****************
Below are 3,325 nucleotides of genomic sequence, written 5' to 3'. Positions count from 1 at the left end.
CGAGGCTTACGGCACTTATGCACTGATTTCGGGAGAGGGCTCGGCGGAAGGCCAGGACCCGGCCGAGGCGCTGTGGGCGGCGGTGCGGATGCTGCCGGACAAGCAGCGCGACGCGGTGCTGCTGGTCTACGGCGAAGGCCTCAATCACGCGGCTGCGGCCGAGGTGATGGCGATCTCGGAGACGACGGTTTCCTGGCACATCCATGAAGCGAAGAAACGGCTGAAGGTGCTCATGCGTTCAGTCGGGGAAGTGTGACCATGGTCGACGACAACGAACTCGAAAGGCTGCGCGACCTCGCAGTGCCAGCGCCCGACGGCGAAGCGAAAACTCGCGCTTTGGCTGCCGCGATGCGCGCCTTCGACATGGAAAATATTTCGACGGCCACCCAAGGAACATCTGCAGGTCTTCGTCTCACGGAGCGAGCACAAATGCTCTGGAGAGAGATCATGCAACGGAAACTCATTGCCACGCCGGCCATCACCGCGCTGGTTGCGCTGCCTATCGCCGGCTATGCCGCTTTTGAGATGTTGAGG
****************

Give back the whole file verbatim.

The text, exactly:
Below are 3,325 nucleotides of genomic sequence, written 5' to 3'. Positions count from 1 at the left end.
CGAGGCTTACGGCACTTATGCACTGATTTCGGGAGAGGGCTCGGCGGAAGGCCAGGACCCGGCCGAGGCGCTGTGGGCGGCGGTGCGGATGCTGCCGGACAAGCAGCGCGACGCGGTGCTGCTGGTCTACGGCGAAGGCCTCAATCACGCGGCTGCGGCCGAGGTGATGGCGATCTCGGAGACGACGGTTTCCTGGCACATCCATGAAGCGAAGAAACGGCTGAAGGTGCTCATGCGTTCAGTCGGGGAAGTGTGACCATGGTCGACGACAACGAACTCGAAAGGCTGCGCGACCTCGCAGTGCCAGCGCCCGACGGCGAAGCGAAAACTCGCGCTTTGGCTGCCGCGATGCGCGCCTTCGACATGGAAAATATTTCGACGGCCACCCAAGGAACATCTGCAGGTCTTCGTCTCACGGAGCGAGCACAAATGCTCTGGAGAGAGATCATGCAACGGAAACTCATTGCCACGCCGGCCATCACCGCGCTGGTTGCGCTGCCTATCGCCGGCTATGCCGCTTTTGAGATGTTGAGG